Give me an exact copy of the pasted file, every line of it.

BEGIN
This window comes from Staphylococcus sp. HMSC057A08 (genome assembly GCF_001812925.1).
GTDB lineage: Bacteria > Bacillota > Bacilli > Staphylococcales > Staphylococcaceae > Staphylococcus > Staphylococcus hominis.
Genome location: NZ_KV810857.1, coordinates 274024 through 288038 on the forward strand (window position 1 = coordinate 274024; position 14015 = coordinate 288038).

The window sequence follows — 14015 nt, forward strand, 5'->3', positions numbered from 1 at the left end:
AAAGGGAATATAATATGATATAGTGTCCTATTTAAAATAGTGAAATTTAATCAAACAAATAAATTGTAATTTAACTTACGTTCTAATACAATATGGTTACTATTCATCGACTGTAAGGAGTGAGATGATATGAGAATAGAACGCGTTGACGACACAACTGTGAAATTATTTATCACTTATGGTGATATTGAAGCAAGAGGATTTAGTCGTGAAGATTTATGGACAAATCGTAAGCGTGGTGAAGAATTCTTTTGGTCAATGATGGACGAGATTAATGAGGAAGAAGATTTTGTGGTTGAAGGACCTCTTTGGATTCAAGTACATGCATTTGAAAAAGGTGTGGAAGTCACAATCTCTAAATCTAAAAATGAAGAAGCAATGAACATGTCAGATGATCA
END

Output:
This window comes from Staphylococcus sp. HMSC057A08 (genome assembly GCF_001812925.1).
GTDB lineage: Bacteria > Bacillota > Bacilli > Staphylococcales > Staphylococcaceae > Staphylococcus > Staphylococcus hominis.
Genome location: NZ_KV810857.1, coordinates 274024 through 288038 on the forward strand (window position 1 = coordinate 274024; position 14015 = coordinate 288038).

The window sequence follows — 14015 nt, forward strand, 5'->3', positions numbered from 1 at the left end:
AAAGGGAATATAATATGATATAGTGTCCTATTTAAAATAGTGAAATTTAATCAAACAAATAAATTGTAATTTAACTTACGTTCTAATACAATATGGTTACTATTCATCGACTGTAAGGAGTGAGATGATATGAGAATAGAACGCGTTGACGACACAACTGTGAAATTATTTATCACTTATGGTGATATTGAAGCAAGAGGATTTAGTCGTGAAGATTTATGGACAAATCGTAAGCGTGGTGAAGAATTCTTTTGGTCAATGATGGACGAGATTAATGAGGAAGAAGATTTTGTGGTTGAAGGACCTCTTTGGATTCAAGTACATGCATTTGAAAAAGGTGTGGAAGTCACAATCTCTAAATCTAAAAATGAAGAAGCAATGAACATGTCAGATGATCA